What sell-off? In a feat that has not been accomplished in more than a week, the S&P 500 on Wednesday notched a fresh record closing high.
The S&P 500 gained 0.25 per cent to 2,404, the Dow Jones Industrial Average added 0.36 per cent to 21,012.4, and the Nasdaq Composite gained 0.44 per cent to 6,163.
Last week, equities markets took a blow from rising concern over the political fortunes of US President Donald Trump.
The former businessman’s election last year helped stoke sharp gains for equities on expectations that his policies will support corporate America. That enthusiasm has ebbed and flowed as Mr Trump has struggled to dig-out of numerous scandals.
Still, after Wednesday’s gains, the most recent bout of selling has been entirely reversed and then some. The S&P 500 index is up 7.4 per cent for the year.
Investors on Wednesday parsed through minutes from the Federal Reserve’s May meeting, which set the table for next month’s meeting, which could see it raise rates for the second time this year. Investors interpreted the news as dovish on margin, however, with the US dollar slipping 0.26 per cent against a basket of six peers.
The yield on the benchmark 10-year Treasury note fell 0.0298 per cent to 2.2502 per cent.
The JMMC considered several scenarios presented by the JTC regarding the extension of the Declaration of Cooperation and decided to recommend that the production adjustments of the participating countries be extended for nine months commencing 1 July 2017. In this regard, the JMMC should continue monitoring conformity levels as well as market conditions and immediate prospects, and recommend further adjustment actions, if deemed necessary.
As such, OPEC and non-member producers are likely to “clinch” a deal on Wednesday extending output cuts by nine months in hopes of clearing the huge global stock overhang and prop up the price of crude.
Moody’s has cut Hong Kong’s local and foreign currency ratings by a notch to A1 on Wednesday just hours after it downgraded its rating on China amid concerns over the country’s rising debt and slow pace of economic reforms.
In a statement, the US ratings agency cites Hong Kong’s exposure to the mainland for the move. It said:
The downgrade in Hong Kong’s rating reflects Moody’s view that credit trends in China will continue to have a significant impact on Hong Kong’s credit profile due to close and tightening economic, financial and political linkages with the mainland.
In the nearly 20 years since Hong Kong reverted back to Chinese rule, the economic and financial ties between the two have tightened considerably. As Moody’s noted:
Directly, China accounts for more than half Hong Kong’s exports of goods, three quarters of tourist arrivals and 40 per cent of exports of services in general. Indirectly, Hong Kong is a very open economy with exports, the vast proportion of which are re-exports, accounting for nearly 190 per cent of GDP. Combined with China’s rising share in world GDP and global trade, Hong Kong’s very high openness to global trade intensifies the effective economic links between Hong Kong and China.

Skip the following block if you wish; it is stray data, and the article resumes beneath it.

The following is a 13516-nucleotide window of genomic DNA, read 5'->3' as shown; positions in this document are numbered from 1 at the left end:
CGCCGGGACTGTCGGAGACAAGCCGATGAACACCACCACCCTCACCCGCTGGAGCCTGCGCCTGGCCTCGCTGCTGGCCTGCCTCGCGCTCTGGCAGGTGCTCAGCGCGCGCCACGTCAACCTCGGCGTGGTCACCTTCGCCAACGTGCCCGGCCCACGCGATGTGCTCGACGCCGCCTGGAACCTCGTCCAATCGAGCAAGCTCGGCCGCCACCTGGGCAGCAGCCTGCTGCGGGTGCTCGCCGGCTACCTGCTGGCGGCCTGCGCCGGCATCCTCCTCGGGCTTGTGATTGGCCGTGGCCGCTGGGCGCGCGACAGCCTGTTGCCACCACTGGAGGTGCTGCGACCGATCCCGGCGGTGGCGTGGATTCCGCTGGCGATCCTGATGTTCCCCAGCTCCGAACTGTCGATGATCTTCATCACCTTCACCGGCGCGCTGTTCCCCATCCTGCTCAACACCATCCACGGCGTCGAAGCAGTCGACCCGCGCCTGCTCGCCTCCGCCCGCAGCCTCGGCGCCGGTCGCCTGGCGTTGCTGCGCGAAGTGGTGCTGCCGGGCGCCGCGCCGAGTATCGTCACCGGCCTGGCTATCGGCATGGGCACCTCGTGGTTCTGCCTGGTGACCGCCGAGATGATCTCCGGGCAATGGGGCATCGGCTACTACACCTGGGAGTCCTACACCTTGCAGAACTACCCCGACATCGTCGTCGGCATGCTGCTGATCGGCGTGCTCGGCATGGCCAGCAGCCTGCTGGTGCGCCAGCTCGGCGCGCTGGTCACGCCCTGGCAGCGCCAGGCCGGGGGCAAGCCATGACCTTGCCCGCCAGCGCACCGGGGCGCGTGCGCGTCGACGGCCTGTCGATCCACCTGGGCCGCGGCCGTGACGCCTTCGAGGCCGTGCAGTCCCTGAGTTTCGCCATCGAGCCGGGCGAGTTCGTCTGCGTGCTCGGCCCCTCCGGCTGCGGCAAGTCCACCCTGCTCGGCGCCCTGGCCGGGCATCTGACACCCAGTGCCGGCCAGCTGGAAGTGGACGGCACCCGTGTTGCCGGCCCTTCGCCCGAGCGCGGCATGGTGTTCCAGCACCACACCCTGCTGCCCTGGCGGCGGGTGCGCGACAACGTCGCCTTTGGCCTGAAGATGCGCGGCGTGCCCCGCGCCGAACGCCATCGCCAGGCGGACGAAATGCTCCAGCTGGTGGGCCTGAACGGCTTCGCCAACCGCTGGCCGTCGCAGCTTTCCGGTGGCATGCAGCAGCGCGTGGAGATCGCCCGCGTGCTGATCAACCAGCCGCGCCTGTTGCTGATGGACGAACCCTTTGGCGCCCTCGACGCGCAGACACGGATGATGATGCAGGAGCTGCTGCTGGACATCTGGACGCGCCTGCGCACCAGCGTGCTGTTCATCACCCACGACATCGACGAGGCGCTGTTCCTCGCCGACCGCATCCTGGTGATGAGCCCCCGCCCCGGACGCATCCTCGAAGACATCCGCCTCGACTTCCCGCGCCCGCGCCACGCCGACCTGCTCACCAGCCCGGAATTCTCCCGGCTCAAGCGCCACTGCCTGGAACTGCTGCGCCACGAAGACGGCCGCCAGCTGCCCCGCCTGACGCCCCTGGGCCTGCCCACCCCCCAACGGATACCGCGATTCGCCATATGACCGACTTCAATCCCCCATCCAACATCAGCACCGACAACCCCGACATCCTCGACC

Financial linkages between Hong Kong and China are broad in nature and large in the size of the assets involved. The Hong Kong banking sector’s exposure to mainland China increased further in the second half of last year. Total mainland-related lending rose to HKD3.6 trillion at the end of 2016, up 3.5 per cent compared with last June, while other non-bank exposures also increased by 11.4 per cent to HKD1.2 trillion.
The US dollar’s downside momentum faded today. While one should not read much into it, it could be an early sign that the market has discounted the recent news stream, which includes the fear that the political turmoil in the Washington will adversely impact the President’s economic program, and the continued above trend growth in the eurozone.
The Fed funds futures continue to discount a strong change of a June Fed hike. Bloomberg puts the odds at 95% of a hike, while the CME’s model says it is about 83% discounted. Our calculation puts it at 81%. A June hike would put the Fed funds target range at 1.00%-1.25%.
Although the two-year note is trading a few basis points through the top of the presumed new range, the odds that the Fed funds target range will be 1.25%-1.50% by the end of the year is also rising slowly. Bloomberg sees a 45% chance, up from about 28% a month ago. The CME sees the odds at 39% compared with about 30% a month ago.
European growth remains above trend and the flash May PMIs today suggest another strong quarter. However, price pressures remain elusive. Prices in the PMI fell for the first time in 15 months. To suggest the ECB could hike rates if it weren’t for the low inflation , is like asking, “Besides that Mrs Lincoln, how was the play?”